June 2023 Survey Results

Options for Oakton released a survey on May 8, 2023 to gather data regarding Oakton residents' concerns about the EYA proposal and also about the level of communication about the development plans.  The survey remained open until June 9, and O4O has analyzed the results.  See our charts below.  

See also the full PDF Report. 

Survey Question No. 1:  Provide your Zip Code

This question was geared towards ensuring that most of the survey responses came from residents within the 22124 zip code.  Five hundred and thirty five (535) of the responses did come from the main Oakton zip code.  An additional 51 responses were submitted from residents in the 22181 zip code, which includes residents that live by Oakton High School.  The remaining 62 responses came from a variety of zip codes and included two Vienna residents who own property near the AT&T site, at least two entries with typo errors and one zip code from California. 

Survey Question No. 2

Survey Question No. 2 aimed at pinning down when Oakton residents learned about the EYA proposal for AT&T site development.  Although the County had begun the SSPA process in October 2022, only 5% of respondents learned of the proposal at that time.  The vast majority (65%) of survey respondents did not learn of the existence of the proposal until before the March 2023 workshop, and more than 34% of respondents learned of the proposal while taking the O4O survey.   

Survey Question No. 3

Survey Question No. 3 sought to gauge the timing of residents’ awareness about the development plans.  More than 63% of respondents did not find out about the proposal until just before the March 23 meeting, or once they learned of the survey.  Only 5% of the respondents stated that they knew about the proposal when it was initially submitted to the County in October 2022. 

Survey Question No. 4 

This question presented a limited list of concerns and asked respondents to assess their level of concern for each.  The following charts illustrate survey responses.  Many respondents chose to reiterate these concerns in the write-in portion of the survey.  Some of these comments are highlighted below.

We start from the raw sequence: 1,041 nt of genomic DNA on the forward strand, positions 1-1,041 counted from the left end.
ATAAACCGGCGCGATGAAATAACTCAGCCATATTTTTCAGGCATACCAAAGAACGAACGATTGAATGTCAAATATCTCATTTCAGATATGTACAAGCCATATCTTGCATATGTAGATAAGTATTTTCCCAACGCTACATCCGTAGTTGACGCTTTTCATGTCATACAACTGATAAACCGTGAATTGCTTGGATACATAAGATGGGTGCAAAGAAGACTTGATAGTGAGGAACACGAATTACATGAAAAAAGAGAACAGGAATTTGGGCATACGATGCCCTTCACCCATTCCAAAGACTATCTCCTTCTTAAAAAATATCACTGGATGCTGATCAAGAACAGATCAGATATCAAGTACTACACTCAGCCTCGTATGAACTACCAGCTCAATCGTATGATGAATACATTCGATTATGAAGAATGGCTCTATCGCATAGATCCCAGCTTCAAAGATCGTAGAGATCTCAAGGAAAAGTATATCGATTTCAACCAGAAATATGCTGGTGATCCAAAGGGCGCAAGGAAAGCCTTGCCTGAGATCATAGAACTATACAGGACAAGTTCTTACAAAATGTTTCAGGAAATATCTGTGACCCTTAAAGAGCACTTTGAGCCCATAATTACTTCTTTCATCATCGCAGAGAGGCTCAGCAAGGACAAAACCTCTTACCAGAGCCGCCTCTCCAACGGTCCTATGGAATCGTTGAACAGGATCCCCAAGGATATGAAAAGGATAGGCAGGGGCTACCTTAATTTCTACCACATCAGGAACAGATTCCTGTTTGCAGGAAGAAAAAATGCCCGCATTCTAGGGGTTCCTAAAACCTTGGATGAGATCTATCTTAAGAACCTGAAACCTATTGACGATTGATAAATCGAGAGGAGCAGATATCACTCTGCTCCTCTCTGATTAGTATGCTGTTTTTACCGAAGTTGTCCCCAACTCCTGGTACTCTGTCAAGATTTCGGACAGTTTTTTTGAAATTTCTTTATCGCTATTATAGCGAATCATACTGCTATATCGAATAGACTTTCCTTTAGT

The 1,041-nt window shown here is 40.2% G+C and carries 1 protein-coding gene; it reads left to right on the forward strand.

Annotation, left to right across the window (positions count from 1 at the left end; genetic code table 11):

The issues of most concern to survey respondents related to traffic and the lack of a good transportation infrastructure in Oakton.  An increase in the number of cars in Oakton concerned 82% of all respondents.  In addition, 44% chose to reiterate that concern in the write-in portion of the survey by specifically citing “traffic” as a concern. 

A twin concern to the overall number of cars that the development would bring to Oakton was the increased possibility of dangerous traffic accidents.  Eighty-six (86) percent of respondents expressed concern over the possibility that the development would bring more car accidents to Oakton, with 67% “very concerned” about the possibility. 

Several respondents chose to write-in about the recent tragic, fatal accident involving Oakton High School students in 2022, and the lack of an adequate solution to the problem of dangerous and fatal encounters between pedestrians and cars in our area.

The story of Oakton’s lacking transportation infrastructure is well known by residents of the area, many of whom believe that current infrastructure does not support existing residents, let alone the addition of potentially thousands of new residents with the cars that will be necessary for them to work and live in the area.  Oakton is still very much a suburban enclave, with the infrastructure common to that kind of neighborhood organization. 

Survey respondents expressed themselves with regard to the lack of transportation infrastructure, with 82% of respondents considering it a concern.  Furthermore, 6% of respondents included infrastructure concerns in their write-in comments.  

Beyond traffic, survey respondents most often expressed concerns over general density and overcrowding in Oakton.  For instance, the number of residential units initially proposed for the AT&T site development was either “very concerning” or “somewhat concerning” to 84% of respondents.  In addition, 31% of respondents chose to write-in a concern related either to density or overcrowding.